Implied Duties in an Oil and Gas Lease

Implied Duties in an Oil and Gas Lease

Implied Duties in an Oil and Gas Lease

One of the fundamental concepts that I learned in my first-year Contract Law course was the nature of “arm’s length transactions.”  Parties that enter arm’s length transactions stand on equal footing.  Each side must independently perform their own due diligence to ensure that the agreement will produce the outcome respectively desired.  Often, one party to a contract will have vastly superior expertise in the subject goods or services.  However, in an arm’s length transaction, the more sophisticated party generally doesn’t have an obligation to consider the welfare of the counterparty. 

Arm’s length transactions differ from relationships involving duties implied by law.  For instance, in the consumer insurance context, the law recognizes the knowledge disparity between you and the insurance company and protects you by imposing duties on the company to act in your best interest.  As a result, you don’t need to hire an attorney to scrutinize a policy before buying typical homeowner’s insurance. 

In general, parties to an oil and gas lease are dealing “at arm’s length.”  The operator seeking to lease your mineral rights has no obligation to design terms that serve your interests.  However, depending on the jurisdiction, the operator may be subject to certain “covenants,” or implied legal duties owed to you, the lessor.  Oil and gas companies are bound to the implied covenant, or standard of conduct, of a “reasonable, prudent operator.”  The reasonable, prudent operator must act in good faith with consideration of your interests.  Within this umbrella standard of conduct, oil and gas operators (lessees) are often bound by more defined legal duties.  Those include:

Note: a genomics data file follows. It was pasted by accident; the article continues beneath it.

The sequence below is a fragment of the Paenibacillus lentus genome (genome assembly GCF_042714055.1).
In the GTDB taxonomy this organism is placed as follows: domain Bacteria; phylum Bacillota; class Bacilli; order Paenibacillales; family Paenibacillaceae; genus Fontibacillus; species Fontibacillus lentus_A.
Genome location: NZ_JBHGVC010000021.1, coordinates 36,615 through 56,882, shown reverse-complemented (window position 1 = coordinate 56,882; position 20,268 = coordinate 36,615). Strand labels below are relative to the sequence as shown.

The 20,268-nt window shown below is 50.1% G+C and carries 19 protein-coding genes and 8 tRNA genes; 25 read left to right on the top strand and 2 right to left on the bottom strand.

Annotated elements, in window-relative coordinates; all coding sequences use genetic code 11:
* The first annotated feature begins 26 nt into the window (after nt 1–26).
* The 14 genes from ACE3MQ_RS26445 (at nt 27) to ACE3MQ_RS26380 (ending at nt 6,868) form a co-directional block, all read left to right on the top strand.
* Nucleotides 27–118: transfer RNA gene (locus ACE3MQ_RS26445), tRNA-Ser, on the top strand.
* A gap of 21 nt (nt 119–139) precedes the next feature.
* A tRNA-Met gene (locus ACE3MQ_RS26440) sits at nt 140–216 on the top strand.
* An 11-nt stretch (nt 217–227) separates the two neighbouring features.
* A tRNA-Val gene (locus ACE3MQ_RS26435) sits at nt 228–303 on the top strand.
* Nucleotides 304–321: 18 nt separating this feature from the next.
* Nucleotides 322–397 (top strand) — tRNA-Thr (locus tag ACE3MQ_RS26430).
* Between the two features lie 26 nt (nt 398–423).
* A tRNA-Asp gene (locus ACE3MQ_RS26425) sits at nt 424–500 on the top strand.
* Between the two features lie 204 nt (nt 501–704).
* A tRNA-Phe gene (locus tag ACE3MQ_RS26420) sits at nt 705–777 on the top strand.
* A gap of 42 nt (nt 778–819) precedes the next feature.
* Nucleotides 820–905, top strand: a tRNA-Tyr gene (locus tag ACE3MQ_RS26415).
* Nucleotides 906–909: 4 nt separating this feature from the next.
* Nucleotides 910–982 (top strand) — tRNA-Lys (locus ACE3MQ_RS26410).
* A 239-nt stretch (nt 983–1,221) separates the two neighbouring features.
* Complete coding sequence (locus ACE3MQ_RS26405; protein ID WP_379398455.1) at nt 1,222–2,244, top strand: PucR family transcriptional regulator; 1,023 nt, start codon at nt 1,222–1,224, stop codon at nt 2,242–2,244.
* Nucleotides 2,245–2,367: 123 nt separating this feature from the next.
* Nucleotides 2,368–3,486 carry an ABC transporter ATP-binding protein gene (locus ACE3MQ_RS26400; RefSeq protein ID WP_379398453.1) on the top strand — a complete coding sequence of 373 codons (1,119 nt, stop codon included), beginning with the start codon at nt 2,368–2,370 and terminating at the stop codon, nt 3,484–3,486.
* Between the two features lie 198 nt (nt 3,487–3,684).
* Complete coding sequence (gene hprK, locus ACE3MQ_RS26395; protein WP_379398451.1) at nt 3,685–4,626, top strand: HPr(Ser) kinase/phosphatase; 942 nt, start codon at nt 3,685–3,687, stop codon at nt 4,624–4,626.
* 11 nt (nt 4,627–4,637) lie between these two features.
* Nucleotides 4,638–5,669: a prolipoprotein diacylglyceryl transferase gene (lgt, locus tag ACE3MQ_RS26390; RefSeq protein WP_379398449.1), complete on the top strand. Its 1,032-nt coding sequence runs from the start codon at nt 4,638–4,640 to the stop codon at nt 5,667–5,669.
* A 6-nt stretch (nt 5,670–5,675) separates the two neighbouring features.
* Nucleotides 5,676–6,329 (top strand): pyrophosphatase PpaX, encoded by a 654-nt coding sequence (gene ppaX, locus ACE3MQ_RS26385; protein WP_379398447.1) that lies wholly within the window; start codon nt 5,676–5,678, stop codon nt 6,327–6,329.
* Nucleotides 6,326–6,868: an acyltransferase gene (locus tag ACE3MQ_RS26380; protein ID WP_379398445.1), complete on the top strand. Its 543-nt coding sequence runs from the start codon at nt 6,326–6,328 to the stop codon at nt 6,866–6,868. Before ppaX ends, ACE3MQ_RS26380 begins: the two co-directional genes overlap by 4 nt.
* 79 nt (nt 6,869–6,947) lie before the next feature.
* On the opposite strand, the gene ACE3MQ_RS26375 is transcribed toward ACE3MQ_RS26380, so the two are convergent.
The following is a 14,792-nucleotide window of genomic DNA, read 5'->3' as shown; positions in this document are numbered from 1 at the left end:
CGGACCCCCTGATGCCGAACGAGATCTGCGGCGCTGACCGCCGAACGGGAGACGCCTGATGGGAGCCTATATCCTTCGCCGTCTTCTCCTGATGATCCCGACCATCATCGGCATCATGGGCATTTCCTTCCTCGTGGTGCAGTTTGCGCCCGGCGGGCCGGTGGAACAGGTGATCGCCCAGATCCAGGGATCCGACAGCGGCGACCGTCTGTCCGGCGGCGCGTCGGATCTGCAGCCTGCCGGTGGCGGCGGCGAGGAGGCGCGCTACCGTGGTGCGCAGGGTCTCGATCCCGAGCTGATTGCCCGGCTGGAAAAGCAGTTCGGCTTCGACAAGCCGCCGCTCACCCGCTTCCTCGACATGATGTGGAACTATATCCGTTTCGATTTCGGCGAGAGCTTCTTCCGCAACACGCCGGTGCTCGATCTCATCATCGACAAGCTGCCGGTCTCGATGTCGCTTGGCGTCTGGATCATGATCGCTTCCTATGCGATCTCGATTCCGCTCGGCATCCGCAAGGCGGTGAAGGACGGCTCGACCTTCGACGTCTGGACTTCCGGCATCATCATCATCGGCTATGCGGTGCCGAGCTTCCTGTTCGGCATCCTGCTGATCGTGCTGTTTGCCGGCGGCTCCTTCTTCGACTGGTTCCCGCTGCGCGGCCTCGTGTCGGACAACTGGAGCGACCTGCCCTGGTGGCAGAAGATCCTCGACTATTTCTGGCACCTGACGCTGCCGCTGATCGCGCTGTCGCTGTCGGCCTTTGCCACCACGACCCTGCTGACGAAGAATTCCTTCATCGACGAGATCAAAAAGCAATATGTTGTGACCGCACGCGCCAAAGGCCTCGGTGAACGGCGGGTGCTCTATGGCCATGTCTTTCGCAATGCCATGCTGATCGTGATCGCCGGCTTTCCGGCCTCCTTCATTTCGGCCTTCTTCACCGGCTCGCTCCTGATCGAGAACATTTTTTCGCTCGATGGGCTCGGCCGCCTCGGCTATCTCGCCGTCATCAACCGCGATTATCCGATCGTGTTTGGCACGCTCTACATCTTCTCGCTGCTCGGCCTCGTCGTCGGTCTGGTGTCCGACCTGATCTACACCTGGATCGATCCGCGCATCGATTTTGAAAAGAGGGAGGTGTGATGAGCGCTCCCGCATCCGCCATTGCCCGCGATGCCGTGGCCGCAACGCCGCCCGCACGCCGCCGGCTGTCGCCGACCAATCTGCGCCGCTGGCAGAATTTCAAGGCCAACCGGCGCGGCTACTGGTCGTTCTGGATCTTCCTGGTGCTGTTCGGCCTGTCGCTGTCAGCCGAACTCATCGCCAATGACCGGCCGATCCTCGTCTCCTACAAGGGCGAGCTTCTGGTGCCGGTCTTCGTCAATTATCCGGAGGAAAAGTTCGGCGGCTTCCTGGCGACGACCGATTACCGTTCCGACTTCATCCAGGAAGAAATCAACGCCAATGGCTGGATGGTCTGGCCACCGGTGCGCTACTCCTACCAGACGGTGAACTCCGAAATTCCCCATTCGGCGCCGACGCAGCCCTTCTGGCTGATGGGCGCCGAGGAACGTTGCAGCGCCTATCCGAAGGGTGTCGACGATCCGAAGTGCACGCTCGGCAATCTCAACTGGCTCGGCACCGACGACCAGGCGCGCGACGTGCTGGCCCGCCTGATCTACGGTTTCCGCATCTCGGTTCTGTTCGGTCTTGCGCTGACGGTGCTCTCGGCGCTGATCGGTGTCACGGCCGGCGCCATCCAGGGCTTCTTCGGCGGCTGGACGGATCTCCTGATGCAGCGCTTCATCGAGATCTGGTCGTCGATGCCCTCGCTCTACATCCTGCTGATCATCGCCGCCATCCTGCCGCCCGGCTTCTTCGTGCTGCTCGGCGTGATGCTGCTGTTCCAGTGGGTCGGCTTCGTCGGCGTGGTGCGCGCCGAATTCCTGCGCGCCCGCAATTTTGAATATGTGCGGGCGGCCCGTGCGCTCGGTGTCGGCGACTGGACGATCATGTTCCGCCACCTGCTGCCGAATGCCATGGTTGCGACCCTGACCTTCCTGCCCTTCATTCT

The implied covenant to test – requires the lessee to examine the property for oil and gas after execution of the lease;

The implied covenant to market – requires the lessee to market oil and gas expeditiously at a reasonable price;

The implied covenant to reasonably develop – requires the lessee to develop the oil and gas within a reasonable period of time in productive fashion;

The implied covenant to protect against drainage – requires the lessee to protect the oil and gas in your reservoir from traveling to adjacent properties;

The implied covenant for further exploration – requires the lessee, after initial production, to explore undeveloped parts of your property for more oil and gas.

Oil and gas operators are well acquainted with these implied duties and the extent to which they are enforced in any jurisdiction. As a result, they will design leases that attempt to either disqualify these covenants or require a period to “cure” any performance defects.  Mineral leases are complex and bind the parties to lengthy contractual terms.  Although some protections exist at law, you should assume that you will be treated as party to an arm’s length agreement and, therefore, tasked with doing your own due diligence. Consult an experienced mineral rights attorney if you have questions about a proposed or existing lease.